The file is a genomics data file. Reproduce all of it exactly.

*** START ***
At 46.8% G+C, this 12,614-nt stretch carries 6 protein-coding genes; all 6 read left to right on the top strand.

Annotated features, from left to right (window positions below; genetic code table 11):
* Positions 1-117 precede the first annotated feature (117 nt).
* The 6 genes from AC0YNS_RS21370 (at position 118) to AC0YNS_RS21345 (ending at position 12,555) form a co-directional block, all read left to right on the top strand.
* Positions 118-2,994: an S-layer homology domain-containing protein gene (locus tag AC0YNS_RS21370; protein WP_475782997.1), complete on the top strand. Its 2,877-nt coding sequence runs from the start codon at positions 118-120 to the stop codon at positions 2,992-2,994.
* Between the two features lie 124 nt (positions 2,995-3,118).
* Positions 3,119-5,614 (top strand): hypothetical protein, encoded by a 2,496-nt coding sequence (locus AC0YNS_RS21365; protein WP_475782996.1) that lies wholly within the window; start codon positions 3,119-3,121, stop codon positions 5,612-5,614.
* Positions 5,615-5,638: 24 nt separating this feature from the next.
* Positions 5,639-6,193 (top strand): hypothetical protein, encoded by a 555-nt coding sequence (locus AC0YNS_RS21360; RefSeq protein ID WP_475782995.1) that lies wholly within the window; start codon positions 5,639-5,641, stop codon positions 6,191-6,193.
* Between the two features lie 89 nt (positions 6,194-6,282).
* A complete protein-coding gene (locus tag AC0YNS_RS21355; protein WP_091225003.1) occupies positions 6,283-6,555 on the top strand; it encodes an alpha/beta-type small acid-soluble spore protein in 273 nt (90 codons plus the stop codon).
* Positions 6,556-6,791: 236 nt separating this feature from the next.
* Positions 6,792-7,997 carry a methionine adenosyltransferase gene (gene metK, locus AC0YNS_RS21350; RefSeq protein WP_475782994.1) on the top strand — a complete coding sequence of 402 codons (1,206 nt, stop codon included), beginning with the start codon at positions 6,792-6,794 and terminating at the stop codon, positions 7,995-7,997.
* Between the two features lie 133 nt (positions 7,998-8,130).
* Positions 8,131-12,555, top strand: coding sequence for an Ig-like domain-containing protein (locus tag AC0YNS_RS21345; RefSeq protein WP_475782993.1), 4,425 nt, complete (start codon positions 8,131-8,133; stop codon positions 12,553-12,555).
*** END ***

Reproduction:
At 46.8% G+C, this 12,614-nt stretch carries 6 protein-coding genes; all 6 read left to right on the top strand.

Annotated features, from left to right (window positions below; genetic code table 11):
* Positions 1-117 precede the first annotated feature (117 nt).
* The 6 genes from AC0YNS_RS21370 (at position 118) to AC0YNS_RS21345 (ending at position 12,555) form a co-directional block, all read left to right on the top strand.
* Positions 118-2,994: an S-layer homology domain-containing protein gene (locus tag AC0YNS_RS21370; protein WP_475782997.1), complete on the top strand. Its 2,877-nt coding sequence runs from the start codon at positions 118-120 to the stop codon at positions 2,992-2,994.
* Between the two features lie 124 nt (positions 2,995-3,118).
* Positions 3,119-5,614 (top strand): hypothetical protein, encoded by a 2,496-nt coding sequence (locus AC0YNS_RS21365; protein WP_475782996.1) that lies wholly within the window; start codon positions 3,119-3,121, stop codon positions 5,612-5,614.
* Positions 5,615-5,638: 24 nt separating this feature from the next.
* Positions 5,639-6,193 (top strand): hypothetical protein, encoded by a 555-nt coding sequence (locus AC0YNS_RS21360; RefSeq protein ID WP_475782995.1) that lies wholly within the window; start codon positions 5,639-5,641, stop codon positions 6,191-6,193.
* Between the two features lie 89 nt (positions 6,194-6,282).
* A complete protein-coding gene (locus tag AC0YNS_RS21355; protein WP_091225003.1) occupies positions 6,283-6,555 on the top strand; it encodes an alpha/beta-type small acid-soluble spore protein in 273 nt (90 codons plus the stop codon).
* Positions 6,556-6,791: 236 nt separating this feature from the next.
* Positions 6,792-7,997 carry a methionine adenosyltransferase gene (gene metK, locus AC0YNS_RS21350; RefSeq protein WP_475782994.1) on the top strand — a complete coding sequence of 402 codons (1,206 nt, stop codon included), beginning with the start codon at positions 6,792-6,794 and terminating at the stop codon, positions 7,995-7,997.
* Between the two features lie 133 nt (positions 7,998-8,130).
* Positions 8,131-12,555, top strand: coding sequence for an Ig-like domain-containing protein (locus tag AC0YNS_RS21345; RefSeq protein WP_475782993.1), 4,425 nt, complete (start codon positions 8,131-8,133; stop codon positions 12,553-12,555).